Fact:  The Obama Administration desires to reduce US emissions by 50% by 2050.  This would equate to the horse and buggy emission levels of 1900 and according to the International Energy Agency would cost $45 trillion dollars. Climatologists project that this colossal effort might result in an inconsequential temperature reduction of .1 to .2 degree C. [3]
  3. What if there will NOT be millions of new “clean energy jobs” and that alternative energy is actually a job killer?
    Fact:  Spain has lost 2.2 jobs for every 1 “clean energy” job that has been created.  Most of the new jobs have been in the government bureaucracy.  As one of the largest energy producing and consuming countries in the world job destruction in the United States would be far more dramatic.  Even the Department of Energy’s own model projects a net employment loss if cap and trade is mandated particularly in energy and manufacturing. [4]
  4. What if the only people lobbying for wind, solar and ethanol are those who stand to profit immensely from subsidies provided by our tax dollars?
    Fact:  All of the so called renewable energy sources that President Obama favors rely exclusively upon subsidies, tariffs and huge tax credits in order to be economic.  The American people will only use these inferior sources under compulsion.  General Electric and Archer Daniels Midland will only manufacture wind turbines and distill ethanol with the promise of government assistance and taxpayer subsidies.(Ethanol receives 190 times the subsidy as natural gas per unit of energy produced.  Wind and Solar receive 97 and 93 times respectively as much subsidy per energy unit produced as natural gas.) [5]
  5. What if alternative energy sources are in fact unreliable, inferior and actually destructive?
    Fact:  Wind and solar are intermittent (the wind does not blow and the sun does not shine continuously) and cannot be commercially stored or easily transported. Therefore they can never be relied upon to supply power “on demand” but can only serve as a secondary or supplemental source of power.  Ethanol is the “post office” of all transportation fuels.  More energy is consumed in its production than a unit of ethanol contains.  Once produced, the BTU (energy) content of a gallon of ethanol is 25% less than that of gasoline.  Refiners are compelled by law to blend the so-called “biofuel” with gasoline which reeks havoc in fuel injection engines and water craft and of course decreases fuel efficiency of the vehicle. [6]
  6. What if “alternatives” can never be produced in sufficient quantities to replace our conventional energy sources?
    Fact: As of 2007 the United States derived 3.8% of its energy from alternative sources including ethanol (7% if hydroelectric power is included).  According to the Energy Information Administration (EIA) the massive spending President Obama has mandated for alternative energy will result in an impressive 184% increase in the nation’s “clean energy” supply.  Unfortunately, this will only equate to 7% of U.S. energy demand and will be the most expensive and heavily subsidized energy source ever produced.  Mr. Obama has not yet informed us as to where and how we will dig up the remaining 93% of our energy needs. [7]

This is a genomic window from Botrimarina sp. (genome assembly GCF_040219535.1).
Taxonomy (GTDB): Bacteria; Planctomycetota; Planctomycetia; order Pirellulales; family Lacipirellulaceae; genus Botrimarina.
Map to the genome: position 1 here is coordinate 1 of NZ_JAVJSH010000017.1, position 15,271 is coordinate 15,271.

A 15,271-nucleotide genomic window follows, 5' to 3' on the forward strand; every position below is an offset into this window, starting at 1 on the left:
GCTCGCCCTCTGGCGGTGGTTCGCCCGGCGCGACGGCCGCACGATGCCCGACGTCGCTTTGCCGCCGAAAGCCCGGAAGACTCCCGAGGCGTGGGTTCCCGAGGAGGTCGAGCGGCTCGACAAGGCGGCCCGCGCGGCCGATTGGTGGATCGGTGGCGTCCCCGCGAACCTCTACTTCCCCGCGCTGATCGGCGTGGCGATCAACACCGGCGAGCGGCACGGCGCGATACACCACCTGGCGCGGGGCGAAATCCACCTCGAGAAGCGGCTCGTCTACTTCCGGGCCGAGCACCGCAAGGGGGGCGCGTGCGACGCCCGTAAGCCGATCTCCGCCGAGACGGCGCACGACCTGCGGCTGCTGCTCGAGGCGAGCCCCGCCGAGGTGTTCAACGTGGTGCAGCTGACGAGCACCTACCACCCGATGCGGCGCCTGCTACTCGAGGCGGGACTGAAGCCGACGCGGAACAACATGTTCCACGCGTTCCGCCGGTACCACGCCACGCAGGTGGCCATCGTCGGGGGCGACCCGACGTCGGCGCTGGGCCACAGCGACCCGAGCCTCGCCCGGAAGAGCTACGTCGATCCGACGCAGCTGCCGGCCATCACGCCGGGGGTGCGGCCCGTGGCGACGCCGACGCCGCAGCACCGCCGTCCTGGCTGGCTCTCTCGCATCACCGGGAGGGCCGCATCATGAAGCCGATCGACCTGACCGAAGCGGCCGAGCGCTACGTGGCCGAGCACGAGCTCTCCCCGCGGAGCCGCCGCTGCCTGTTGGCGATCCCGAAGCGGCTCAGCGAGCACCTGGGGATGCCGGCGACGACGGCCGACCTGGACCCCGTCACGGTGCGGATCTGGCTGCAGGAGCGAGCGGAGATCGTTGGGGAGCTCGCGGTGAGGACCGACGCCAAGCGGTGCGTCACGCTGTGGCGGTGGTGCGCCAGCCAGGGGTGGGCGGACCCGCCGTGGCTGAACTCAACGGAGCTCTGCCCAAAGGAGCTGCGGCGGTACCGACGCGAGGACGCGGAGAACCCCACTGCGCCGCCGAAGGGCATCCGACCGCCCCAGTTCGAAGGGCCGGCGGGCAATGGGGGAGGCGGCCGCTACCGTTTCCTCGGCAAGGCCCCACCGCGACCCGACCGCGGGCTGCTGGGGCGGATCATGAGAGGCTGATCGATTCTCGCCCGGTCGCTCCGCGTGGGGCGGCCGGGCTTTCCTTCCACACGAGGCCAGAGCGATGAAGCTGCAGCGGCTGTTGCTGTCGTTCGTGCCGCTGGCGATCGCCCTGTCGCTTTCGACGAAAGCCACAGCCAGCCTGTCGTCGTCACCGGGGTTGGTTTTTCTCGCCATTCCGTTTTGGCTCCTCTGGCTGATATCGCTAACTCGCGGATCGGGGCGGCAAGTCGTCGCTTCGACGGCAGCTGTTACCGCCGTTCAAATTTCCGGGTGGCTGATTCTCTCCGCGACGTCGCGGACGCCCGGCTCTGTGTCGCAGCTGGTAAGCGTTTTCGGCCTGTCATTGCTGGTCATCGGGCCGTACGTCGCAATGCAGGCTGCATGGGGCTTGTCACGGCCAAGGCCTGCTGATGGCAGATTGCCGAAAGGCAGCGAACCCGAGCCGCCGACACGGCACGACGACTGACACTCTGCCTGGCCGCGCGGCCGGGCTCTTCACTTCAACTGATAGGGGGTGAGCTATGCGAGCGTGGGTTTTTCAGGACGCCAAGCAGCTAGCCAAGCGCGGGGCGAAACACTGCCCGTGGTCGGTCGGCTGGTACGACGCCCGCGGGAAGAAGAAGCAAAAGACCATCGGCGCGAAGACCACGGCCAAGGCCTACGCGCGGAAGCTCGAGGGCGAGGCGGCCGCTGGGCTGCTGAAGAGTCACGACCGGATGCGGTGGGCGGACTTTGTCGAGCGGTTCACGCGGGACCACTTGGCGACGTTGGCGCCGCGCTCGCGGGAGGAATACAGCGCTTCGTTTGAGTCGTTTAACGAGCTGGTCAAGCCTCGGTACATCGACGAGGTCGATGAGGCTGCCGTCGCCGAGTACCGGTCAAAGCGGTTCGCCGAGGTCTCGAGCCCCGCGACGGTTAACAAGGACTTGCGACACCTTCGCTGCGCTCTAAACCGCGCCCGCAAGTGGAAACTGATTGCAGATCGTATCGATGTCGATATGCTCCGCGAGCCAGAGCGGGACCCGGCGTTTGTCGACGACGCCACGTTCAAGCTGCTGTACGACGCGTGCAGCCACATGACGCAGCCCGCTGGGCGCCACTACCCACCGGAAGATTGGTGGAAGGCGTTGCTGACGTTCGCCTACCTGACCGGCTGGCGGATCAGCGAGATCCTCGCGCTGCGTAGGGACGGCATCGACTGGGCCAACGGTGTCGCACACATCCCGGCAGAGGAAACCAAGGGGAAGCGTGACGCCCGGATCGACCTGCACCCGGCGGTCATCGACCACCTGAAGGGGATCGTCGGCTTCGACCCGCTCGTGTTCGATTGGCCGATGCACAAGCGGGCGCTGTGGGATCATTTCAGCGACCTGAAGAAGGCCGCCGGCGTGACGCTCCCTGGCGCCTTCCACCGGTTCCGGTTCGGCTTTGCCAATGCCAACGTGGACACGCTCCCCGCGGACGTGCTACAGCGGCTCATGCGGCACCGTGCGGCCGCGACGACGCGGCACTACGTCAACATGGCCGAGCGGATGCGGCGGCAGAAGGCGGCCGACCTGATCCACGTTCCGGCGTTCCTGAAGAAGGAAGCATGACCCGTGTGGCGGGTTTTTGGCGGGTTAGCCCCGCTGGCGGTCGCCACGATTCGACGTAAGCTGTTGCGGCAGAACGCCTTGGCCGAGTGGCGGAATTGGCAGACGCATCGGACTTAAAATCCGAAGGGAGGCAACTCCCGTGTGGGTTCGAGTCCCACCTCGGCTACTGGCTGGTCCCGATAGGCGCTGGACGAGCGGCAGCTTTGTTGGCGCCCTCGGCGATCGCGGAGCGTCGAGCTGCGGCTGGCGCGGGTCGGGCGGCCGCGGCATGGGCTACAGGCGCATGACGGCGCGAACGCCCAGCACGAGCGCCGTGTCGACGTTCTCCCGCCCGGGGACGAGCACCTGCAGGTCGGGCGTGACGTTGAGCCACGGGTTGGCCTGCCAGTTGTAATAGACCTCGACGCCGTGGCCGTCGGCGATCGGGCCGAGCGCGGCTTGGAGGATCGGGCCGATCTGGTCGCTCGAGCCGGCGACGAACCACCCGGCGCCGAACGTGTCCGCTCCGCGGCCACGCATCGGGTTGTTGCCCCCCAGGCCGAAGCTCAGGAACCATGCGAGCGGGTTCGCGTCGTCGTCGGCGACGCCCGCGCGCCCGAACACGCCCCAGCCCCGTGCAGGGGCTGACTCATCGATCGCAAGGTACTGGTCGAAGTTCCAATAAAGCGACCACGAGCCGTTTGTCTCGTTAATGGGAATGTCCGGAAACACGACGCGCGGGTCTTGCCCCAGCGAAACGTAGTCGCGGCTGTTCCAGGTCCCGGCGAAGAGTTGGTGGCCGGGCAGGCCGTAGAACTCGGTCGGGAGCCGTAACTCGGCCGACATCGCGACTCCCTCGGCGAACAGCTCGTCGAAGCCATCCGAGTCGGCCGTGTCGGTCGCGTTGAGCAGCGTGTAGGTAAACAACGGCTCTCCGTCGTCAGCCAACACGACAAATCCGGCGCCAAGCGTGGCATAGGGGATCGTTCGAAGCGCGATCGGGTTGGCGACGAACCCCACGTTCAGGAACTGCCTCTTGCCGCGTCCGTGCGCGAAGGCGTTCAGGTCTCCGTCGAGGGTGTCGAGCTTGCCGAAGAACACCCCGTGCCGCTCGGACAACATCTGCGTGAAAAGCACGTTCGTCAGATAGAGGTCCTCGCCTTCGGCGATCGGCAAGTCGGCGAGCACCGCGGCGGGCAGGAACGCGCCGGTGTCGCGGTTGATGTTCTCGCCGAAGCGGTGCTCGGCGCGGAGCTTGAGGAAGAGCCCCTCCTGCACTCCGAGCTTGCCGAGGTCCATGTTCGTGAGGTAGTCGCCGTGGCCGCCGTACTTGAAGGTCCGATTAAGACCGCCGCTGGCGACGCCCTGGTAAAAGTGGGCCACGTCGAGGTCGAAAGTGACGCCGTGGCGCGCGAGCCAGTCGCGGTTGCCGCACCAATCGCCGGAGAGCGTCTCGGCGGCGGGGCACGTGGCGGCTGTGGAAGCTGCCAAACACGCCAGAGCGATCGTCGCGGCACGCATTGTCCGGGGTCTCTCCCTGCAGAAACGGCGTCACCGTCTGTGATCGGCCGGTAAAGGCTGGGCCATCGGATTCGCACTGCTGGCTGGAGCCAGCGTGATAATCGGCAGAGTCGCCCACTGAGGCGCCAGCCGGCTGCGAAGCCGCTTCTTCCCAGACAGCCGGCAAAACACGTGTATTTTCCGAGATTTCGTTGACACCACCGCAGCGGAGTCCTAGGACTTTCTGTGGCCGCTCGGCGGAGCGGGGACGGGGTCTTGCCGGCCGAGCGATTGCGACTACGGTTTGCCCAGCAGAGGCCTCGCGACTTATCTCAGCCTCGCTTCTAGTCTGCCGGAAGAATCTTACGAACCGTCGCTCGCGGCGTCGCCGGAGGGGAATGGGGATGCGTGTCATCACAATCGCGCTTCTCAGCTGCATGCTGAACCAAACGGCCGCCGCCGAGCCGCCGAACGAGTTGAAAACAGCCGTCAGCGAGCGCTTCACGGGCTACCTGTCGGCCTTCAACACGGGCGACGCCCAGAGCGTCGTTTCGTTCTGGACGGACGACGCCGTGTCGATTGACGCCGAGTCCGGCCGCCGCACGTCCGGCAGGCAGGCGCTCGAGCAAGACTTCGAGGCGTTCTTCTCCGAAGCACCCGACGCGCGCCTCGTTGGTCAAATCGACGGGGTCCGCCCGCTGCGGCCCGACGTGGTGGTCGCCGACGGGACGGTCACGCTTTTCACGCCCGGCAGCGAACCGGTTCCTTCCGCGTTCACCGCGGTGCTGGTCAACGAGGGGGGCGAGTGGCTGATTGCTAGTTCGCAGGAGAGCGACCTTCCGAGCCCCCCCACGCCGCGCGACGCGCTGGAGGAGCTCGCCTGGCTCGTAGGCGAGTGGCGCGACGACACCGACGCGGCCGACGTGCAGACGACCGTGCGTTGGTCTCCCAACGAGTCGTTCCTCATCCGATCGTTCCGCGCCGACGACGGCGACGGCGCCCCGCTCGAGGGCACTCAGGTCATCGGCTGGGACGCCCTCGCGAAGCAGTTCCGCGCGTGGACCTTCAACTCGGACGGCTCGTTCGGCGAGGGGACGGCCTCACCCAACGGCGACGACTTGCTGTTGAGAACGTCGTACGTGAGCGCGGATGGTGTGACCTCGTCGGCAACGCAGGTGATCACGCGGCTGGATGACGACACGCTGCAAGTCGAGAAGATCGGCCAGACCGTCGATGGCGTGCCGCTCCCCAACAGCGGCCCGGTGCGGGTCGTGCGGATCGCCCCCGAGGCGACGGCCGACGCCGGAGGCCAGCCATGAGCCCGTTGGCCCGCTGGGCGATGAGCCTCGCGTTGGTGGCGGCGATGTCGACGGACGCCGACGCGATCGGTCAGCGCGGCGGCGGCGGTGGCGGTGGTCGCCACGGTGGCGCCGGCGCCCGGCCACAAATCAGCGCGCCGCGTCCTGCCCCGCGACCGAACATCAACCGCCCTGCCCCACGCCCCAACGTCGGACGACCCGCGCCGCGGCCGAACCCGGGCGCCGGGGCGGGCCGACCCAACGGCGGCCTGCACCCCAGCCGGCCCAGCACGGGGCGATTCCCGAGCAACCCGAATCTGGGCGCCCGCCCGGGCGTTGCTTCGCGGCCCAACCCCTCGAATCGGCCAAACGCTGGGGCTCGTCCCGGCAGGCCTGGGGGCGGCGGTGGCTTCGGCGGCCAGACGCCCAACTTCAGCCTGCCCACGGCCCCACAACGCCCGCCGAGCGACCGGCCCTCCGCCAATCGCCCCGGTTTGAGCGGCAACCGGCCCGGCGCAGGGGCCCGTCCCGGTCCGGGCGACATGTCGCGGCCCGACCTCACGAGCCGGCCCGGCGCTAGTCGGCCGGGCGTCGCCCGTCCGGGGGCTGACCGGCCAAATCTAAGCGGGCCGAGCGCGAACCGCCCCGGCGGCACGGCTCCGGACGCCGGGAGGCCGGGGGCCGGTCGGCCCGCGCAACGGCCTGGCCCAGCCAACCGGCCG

7. What if an ample supply of affordable energy is requisite to the economic prosperity and security of the nation?
    Fact:  Economic productivity and quality of life are products of energy consumption.  Mechanized agricultural, transportation, air conditioning and adequate sanitation depend upon power and fuel.  Developing nations understand this and covet access to hydrocarbons.  Adequate energy is also essential for military armaments and transport.  Therefore, our global competitors (and potential adversaries) China and Russia are engaged in a contest to capture large reserves of oil and gas in Africa, South America and around the world. They are not interested in politically correct but unviable energy sources like solar and wind. India and China have informed Secretary of State Hilary Clinton that they would be pleased for the United States to sign Kyoto or self regulate its own carbon emissions but that they most certainly would NOT. On August 12 of this year the Australian Senate rejected legislation that would have created a carbon tax and trade system by a vote of 42 to 30.  It seems these countries intend to grow their own economies. [8]
  8. What if we DO have sufficient supplies of coal, oil, natural gas and nuclear power to sustain us for the foreseeable future until economic alternatives are developed?
    Fact:  The BTU content of US coal reserves exceeds the energy content of the oil reserves in Saudi Arabia.  The oil shales of Western Colorado are estimated by the Department of Energy to contain 1.5 Trillion barrels of oil equivalent and the Energy Information Agency estimates the country has a 90 year supply of recoverable natural gas (1,744 Trillion Cubic Feet). Successful exploration efforts in Louisiana and Pennsylvania promise to augment this estimate. [9]
  9. What if the cost of fossil fuels has risen less than the rate of inflation over the past 30 years?
    Fact:  Even with the oppressive regulation and taxation of the energy sector the cost of energy consumes less of our Gross Domestic Product or of household income that it did 30 years ago.  This despite the constant hand-ringing and apocalyptic warnings of the media.  Furthermore, gasoline, which is simply a component of transportation, has increased in price far less than automobiles that are the largest component of transportation.    This reality is reflected in the financial performance of oil and gas companies who consistently shows earnings in the middle range when compared with other industries.  It should be noted that oil company profits often run countercyclical to the broader economy.  For instance, during the historic expansion of the late 1990s when ten of the largest DOW components enjoyed average earnings of 15.69% and individual retirement accounts inflated like never before, major oil companies experienced only 3.99% profitability and many independent oil companies actually lost money or suffered bankruptcy.  However, even during the high oil and gas prices of 2006 through 2008 the major oil companies earned less than 10%. [10]